As offshore operators move from portfolio realignment to anticipated profit growth in 2018, high quality investment opportunities are proving hard to come by.
Hundreds of thousands of personnel have left the offshore industry following significant declines in investment in new and existing assets over the past few years. The result is that operators are now struggling to both quantify the value of potential opportunities and put in place the right strategies to deliver profitable production again.
At the same time, they also need to preserve the production gains and improved margins achieved in response to the oil price decline.
While investments in new and innovative technologies have played a crucial role in delivering cost savings, strategic E&P software is best placed to immediately improve returns and help operators allocate capital.
This can be seen in three key areas – brownfield development via intelligent well planning and cost models; increasing recovery factors through predictive reservoir models; and expanding production efficiencies based on a complete overview of the field.
To see the benefits of brownfield investments, look no further than the North Sea – a region that has seen a production increase of 16% since 2014, according to Oil & Gas UK. Key to this improvement is intelligent well planning and its accompanying software innovations. These technologies allow operators to find and exploit bypassed zones in the reservoir by allowing engineers to set drilling parameters for each trajectory and compute well path uncertainty and collision risks.
Cost models can also be included to enable operators to evaluate different drilling scenarios and ensure the right decisions are made. Furthermore, engineers can also redesign field production concepts and parameters to complement new producers and injectors. These technologies make infill drilling an attractive method for increasing recovery rates without a major new infrastructure spend.
With average global recovery rates still in the low 30% range, the smallest percentage improvements can have a huge impact on production and the bottom line.
In such cases, accurate predictive reservoir models that realistically represent the underlying seismic data and incorporate all uncertainties throughout the reservoir characterization workflow are vital. These models let operators test their field production concepts and accurately anticipate the business impact of their infill plans.
Recent technology advances include new workflows that tightly integrate the static and dynamic modeling domains and propagate uncertainties from seismic characterization right through to geological modeling and simulation.
This means that reservoir uncertainties can be captured and varied as input parameters, creating an ensemble of realistic reservoir models that all feed into the reservoir simulator.
Effectively, advanced analysis lets operators convert more of the resource into producible reserves, adding immediate value to the company with minimal investment. The result is a better understanding of the reservoir geometry, more robust reserves estimations, and better-informed decisions for increased recovery.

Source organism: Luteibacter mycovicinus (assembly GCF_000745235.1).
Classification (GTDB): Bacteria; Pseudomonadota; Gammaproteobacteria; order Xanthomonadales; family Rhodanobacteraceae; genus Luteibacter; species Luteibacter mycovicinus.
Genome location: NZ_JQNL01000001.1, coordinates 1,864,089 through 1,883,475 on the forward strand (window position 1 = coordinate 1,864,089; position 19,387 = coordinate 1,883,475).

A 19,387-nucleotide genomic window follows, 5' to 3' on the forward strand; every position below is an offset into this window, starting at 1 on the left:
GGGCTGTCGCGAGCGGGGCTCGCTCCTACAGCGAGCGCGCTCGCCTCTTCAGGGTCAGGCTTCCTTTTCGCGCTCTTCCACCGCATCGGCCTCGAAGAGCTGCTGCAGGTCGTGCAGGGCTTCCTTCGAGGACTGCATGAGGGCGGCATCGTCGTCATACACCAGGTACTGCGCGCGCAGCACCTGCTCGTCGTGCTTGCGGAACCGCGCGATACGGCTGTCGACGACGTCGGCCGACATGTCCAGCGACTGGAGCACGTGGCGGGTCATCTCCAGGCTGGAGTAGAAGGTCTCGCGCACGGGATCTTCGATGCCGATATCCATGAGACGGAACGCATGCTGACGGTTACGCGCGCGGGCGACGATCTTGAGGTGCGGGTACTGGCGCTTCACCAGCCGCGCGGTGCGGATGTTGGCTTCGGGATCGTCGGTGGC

Emerson has spent the past few years partnering and refining such a workflow with Statoil – a company with ambitions to increase its recovery rates on the Norwegian continental shelf to 60%.
Digital technologies incubated in other industries are also seeing more uptake in offshore oil and gas to improve recovery. Take the growth of machine learning where computer systems can learn, improve, and ‘evolve’ when exposed to new and additional data.
Now commonplace in telecoms and financial services (McKinsey’s State Of Machine Learning And AI, 2017), the upstream offshore oil and gas market is also starting to see machine learning’s benefits as part of the E&P software toolkit to predict oil-bearing formations. Applications include calculating the probability of different rock-type distributions or incorporating pre-stack and/or post-stack seismic attributes directly into the workflow.
The same technology transfer from other sectors can be seen with the evolution of cloud-based collaborative workflows. These are now used to optimize the design and management of well systems and enrich production datasets to better forecast future performance. These technologies greatly increase the efficiency and accuracy of locating and producing oil and gas reserves.
Finally, there is the need for increased production efficiencies and the ability for operators to digitally integrate reservoir planning and management with topsides operations. Such a system provides a complete overview of the field and contributes vital input into future production plans and engineering activities.
Again, the latest technologies are delivering, helping operators align their modeling, uncertainty quantification and simulation data with production plans, and creating a broad ecosystem where real-time intelligent data from the field is combined with reservoir characterization software.
This information is continuously fed back for analysis by geophysicists, geologists, reservoir engineers, drillers, asset managers, production engineers, auditors, and senior managers. Advantages include increased depletion rates that translate into higher cash flow today for companies to invest in new projects.
The success of maximizing asset returns and making the right investment decisions boils down to operators’ ability to characterize and understand their reservoirs and generate accurate information to guide production and field decision-making.
The good news is that today’s software technologies are helping meet the challenges of 2018 and beyond – delivering new and sustained offshore operator growth.